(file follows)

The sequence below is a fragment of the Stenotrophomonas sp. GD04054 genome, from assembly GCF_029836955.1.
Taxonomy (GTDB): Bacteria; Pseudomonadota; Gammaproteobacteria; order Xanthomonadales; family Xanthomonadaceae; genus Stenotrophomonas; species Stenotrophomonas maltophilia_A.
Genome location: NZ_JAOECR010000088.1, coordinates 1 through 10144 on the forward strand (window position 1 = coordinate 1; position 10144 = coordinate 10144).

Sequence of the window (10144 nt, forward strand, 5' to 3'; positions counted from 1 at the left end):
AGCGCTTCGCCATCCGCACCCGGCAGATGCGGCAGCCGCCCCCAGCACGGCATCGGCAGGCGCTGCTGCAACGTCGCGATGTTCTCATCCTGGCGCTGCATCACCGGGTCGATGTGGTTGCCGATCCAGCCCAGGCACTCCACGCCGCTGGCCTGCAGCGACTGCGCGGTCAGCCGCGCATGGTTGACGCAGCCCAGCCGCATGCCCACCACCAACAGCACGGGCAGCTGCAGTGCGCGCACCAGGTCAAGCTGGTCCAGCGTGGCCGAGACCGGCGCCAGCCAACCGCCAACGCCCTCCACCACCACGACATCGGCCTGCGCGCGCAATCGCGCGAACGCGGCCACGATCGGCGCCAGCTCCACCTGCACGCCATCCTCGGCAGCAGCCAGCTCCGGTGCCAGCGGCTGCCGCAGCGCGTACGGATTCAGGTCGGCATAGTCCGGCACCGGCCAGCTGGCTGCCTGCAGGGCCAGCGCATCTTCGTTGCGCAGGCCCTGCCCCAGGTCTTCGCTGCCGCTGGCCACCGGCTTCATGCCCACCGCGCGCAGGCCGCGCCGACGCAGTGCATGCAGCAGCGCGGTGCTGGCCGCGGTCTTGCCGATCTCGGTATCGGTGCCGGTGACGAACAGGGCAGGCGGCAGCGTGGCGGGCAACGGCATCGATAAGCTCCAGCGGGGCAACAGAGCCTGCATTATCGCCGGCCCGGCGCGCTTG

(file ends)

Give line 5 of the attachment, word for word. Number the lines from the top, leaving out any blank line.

AGCGCTTCGCCATCCGCACCCGGCAGATGCGGCAGCCGCCCCCAGCACGGCATCGGCAGGCGCTGCTGCAACGTCGCGATGTTCTCATCCTGGCGCTGCATCACCGGGTCGATGTGGTTGCCGATCCAGCCCAGGCACTCCACGCCGCTGGCCTGCAGCGACTGCGCGGTCAGCCGCGCATGGTTGACGCAGCCCAGCCGCATGCCCACCACCAACAGCACGGGCAGCTGCAGTGCGCGCACCAGGTCAAGCTGGTCCAGCGTGGCCGAGACCGGCGCCAGCCAACCGCCAACGCCCTCCACCACCACGACATCGGCCTGCGCGCGCAATCGCGCGAACGCGGCCACGATCGGCGCCAGCTCCACCTGCACGCCATCCTCGGCAGCAGCCAGCTCCGGTGCCAGCGGCTGCCGCAGCGCGTACGGATTCAGGTCGGCATAGTCCGGCACCGGCCAGCTGGCTGCCTGCAGGGCCAGCGCATCTTCGTTGCGCAGGCCCTGCCCCAGGTCTTCGCTGCCGCTGGCCACCGGCTTCATGCCCACCGCGCGCAGGCCGCGCCGACGCAGTGCATGCAGCAGCGCGGTGCTGGCCGCGGTCTTGCCGATCTCGGTATCGGTGCCGGTGACGAACAGGGCAGGCGGCAGCGTGGCGGGCAACGGCATCGATAAGCTCCAGCGGGGCAACAGAGCCTGCATTATCGCCGGCCCGGCGCGCTTG